McCollum: I'm going to add one more thing, because I found Harry Potter is a really good one they really like. But for our younger ones, what I found is the request over and over again when they do the last part of the tutoring session is just children's lit, where they try to increase their listening comprehension. And Skippyjon Jones is a favorite.
McCollum: Oh they just love that group of books. And I have several requests to check out those books for students as they come in.
Lewis-Thompson: Now do they get to take books home to keep?
Porter: No. We have a researched based program that we use. It's also Fountas and Pinnell. And we have leveled readers that we provide the students to read. And they reread and read and reread. And then we do have books that are available if they do want to check out a book they possibly can. But right now, we don't have anything that we are sending home on a weekly basis. That's something we could possibly include. This is just our second year with the program. And so we're learning and changing things and altering things as we go along to find out what's working and what's not.
Lewis-Thompson: What have the responses been from the students who are getting the help?
McCollum: I think they really enjoy it. They try to gear their reading around things that actually interest them instead of just you know here's a set, a reading program we're going to reading. What's kind of scripted to us or dictated to us. But the students, they really our students, the teacher candidates really try to identify interest levels for them, and try to focus all their interventions based around that interest. So the students are really excited to come there. The first couple of days they're kind of just getting use to thing, but after that they really look forward to seeing their teacher candidates. And they kind of feel like 'oh I get to go to college and take courses.' And so, they get really excited about it. And it's kind of like an honor for them to come to the university and take courses.
Lewis-Thompson: So, it’s like their first steps into the college world?
McCollum: It is. For many of them it is. They've never been to a university campus before. And we all know that those open the doors to future college students. And so, that's a plus of the program. Having it actually here on our campus and for those little ones to come and see what college life is all about.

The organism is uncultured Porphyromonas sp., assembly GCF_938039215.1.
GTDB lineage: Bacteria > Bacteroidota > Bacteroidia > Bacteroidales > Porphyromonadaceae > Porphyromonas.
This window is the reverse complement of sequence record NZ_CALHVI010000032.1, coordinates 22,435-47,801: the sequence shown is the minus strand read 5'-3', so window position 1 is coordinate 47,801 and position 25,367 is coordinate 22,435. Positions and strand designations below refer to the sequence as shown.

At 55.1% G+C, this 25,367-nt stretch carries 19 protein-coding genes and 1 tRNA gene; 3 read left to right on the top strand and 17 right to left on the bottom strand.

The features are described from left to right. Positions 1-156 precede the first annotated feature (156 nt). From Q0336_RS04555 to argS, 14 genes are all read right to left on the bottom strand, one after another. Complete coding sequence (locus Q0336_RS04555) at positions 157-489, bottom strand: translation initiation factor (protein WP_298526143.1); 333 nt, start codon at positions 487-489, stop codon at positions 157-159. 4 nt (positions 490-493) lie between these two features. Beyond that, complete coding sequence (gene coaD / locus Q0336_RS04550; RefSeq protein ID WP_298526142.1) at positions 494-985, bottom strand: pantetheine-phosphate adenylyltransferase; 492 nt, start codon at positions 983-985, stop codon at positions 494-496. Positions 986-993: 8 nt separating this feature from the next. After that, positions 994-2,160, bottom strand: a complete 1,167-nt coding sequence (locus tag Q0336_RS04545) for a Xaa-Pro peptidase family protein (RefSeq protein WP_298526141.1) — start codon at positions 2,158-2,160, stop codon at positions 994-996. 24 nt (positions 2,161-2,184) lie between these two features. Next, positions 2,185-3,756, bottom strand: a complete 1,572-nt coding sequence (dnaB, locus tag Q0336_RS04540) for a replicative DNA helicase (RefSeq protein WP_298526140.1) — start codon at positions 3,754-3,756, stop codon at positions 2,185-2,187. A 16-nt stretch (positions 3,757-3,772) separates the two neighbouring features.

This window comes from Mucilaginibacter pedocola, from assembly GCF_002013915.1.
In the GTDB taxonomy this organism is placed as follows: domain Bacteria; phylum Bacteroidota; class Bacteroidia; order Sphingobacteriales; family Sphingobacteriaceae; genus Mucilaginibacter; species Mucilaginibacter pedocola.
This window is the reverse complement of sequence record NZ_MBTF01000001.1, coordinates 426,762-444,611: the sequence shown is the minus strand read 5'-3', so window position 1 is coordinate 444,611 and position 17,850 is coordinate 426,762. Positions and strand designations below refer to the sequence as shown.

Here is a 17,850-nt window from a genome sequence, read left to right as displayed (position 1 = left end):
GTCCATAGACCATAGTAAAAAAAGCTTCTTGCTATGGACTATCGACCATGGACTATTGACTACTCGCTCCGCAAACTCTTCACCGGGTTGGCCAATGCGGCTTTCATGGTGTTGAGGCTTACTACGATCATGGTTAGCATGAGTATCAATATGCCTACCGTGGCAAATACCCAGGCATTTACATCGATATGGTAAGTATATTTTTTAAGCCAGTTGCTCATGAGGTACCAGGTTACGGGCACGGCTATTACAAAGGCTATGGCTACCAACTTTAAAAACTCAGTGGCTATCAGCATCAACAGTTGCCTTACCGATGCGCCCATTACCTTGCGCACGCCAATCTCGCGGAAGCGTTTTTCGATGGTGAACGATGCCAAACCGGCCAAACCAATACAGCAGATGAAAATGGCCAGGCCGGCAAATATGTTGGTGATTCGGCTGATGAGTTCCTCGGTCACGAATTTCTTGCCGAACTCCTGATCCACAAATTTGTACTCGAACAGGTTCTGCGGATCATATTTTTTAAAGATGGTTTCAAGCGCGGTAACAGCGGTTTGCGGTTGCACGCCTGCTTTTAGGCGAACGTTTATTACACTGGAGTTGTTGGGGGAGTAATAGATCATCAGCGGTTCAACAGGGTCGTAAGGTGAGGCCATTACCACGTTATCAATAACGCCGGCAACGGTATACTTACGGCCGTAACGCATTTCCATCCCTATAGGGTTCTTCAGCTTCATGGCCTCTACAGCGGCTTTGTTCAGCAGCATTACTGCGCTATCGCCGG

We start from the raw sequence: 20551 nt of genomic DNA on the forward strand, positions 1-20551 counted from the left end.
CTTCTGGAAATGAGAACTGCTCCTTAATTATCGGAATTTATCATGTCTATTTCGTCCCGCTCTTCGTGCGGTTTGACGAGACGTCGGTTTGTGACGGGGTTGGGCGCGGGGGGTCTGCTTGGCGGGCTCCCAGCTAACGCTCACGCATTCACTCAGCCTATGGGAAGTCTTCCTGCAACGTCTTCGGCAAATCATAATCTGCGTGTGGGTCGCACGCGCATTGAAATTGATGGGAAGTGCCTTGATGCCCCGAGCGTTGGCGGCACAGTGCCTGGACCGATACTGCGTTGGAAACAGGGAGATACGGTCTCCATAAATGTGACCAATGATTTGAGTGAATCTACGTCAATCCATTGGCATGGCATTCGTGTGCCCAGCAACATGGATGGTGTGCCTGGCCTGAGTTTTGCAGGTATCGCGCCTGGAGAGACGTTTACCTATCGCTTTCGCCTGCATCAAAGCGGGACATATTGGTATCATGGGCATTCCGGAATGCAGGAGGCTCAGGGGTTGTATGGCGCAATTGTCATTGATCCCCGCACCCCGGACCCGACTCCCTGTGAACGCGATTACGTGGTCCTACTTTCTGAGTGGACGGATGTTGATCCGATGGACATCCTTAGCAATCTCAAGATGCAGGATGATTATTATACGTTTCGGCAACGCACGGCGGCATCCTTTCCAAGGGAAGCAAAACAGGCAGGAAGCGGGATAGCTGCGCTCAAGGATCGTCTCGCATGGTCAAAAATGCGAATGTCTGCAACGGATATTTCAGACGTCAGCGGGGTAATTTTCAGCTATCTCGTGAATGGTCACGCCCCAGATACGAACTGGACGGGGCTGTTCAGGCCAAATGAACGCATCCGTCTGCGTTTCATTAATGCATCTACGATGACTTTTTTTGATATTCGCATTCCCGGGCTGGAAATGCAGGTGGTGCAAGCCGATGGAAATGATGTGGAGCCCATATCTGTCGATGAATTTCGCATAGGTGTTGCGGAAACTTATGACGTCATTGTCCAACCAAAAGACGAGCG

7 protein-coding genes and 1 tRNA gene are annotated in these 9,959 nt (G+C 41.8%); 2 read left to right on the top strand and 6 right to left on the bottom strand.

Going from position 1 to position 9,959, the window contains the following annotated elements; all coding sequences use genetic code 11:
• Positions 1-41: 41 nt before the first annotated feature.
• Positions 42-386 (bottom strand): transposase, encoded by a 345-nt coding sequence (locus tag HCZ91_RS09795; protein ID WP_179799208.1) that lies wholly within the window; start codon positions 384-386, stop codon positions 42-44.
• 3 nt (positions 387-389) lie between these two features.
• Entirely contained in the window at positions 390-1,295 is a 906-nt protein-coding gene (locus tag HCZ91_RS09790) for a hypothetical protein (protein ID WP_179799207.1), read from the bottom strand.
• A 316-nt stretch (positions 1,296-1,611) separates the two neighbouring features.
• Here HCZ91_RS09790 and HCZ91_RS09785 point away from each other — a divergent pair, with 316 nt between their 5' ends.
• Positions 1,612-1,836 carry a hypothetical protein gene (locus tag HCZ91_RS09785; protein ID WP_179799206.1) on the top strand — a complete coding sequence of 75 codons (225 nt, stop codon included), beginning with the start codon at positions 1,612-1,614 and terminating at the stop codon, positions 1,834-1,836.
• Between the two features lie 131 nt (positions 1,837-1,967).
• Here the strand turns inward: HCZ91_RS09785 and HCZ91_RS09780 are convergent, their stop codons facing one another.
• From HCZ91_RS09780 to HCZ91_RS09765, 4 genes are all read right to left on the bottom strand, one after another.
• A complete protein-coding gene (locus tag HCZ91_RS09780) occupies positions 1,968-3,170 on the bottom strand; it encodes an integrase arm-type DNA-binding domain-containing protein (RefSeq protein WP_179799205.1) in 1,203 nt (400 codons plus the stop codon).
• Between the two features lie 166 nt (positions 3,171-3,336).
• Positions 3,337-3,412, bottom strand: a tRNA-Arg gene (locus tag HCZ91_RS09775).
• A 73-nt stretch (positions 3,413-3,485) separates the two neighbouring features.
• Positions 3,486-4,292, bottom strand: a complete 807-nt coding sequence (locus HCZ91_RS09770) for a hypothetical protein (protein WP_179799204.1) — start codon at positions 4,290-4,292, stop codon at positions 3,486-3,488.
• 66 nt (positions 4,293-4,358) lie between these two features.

Lewis-Thompson: So one thing this program is trying to do is intervene before a student fails in the classroom. Tell me more about that.
Porter: Well, currently students would have to, or in the past they would have to be failing before they would get any interventions. But now, we look at were they having some difficulties? Look at their strengths and their needs and then addressing those now. And then not waiting until they fail to get that extra service or get that support. They need to be getting those interventions early, so that they don't fail. And in the past that's what we would observe. We would see students not receiving any of that extra support until they were failing and then they could get it. And sometimes that would be third grade and they've had three years of school where they've been doing poorly in. And their attitude towards school has dropped, and you know why not start early. Why not provide that support? And I think through the reading academy, it's after school. So students are not being pulled from their classroom regular instruction. They're getting additional support, and that's the key. Additional support not in place.
Lewis-Thompson: What have the parents been saying about all this?
McCollum: I think my most prized comment, not mine, but one of the teacher candidates came in and the teacher candidates are talking to me and said 'you know, I really don't know if I was making a difference with that student or not.' But the parent came in the last day when they reviewed their end of the semester progress with a parent. And they said 'you know, he loves to read now. And that's all he wants to do.' And I reassured the teacher candidate 'you know, we may not have made a lot of difference in his skill level at this time. But if you've just instilled the love of reading in him, as you read you become a better reader. And I said you've given him a very valuable gift.' And that was probably the best comment that we had gotten from parents was that 'my child loves to read now.'
Porter: And the teacher candidates are models for these little guys. They really look up to them. They admire them. And they enjoy coming. They're excited when they come in. So, I think the teacher candidates make a big difference too. They're young. Most of them are fairly young. And I think that modeling really does promote that love of reading.
Applications for the Read to Succeed Plus Reading Academy are due September 7. Click here for more information on the free reading program.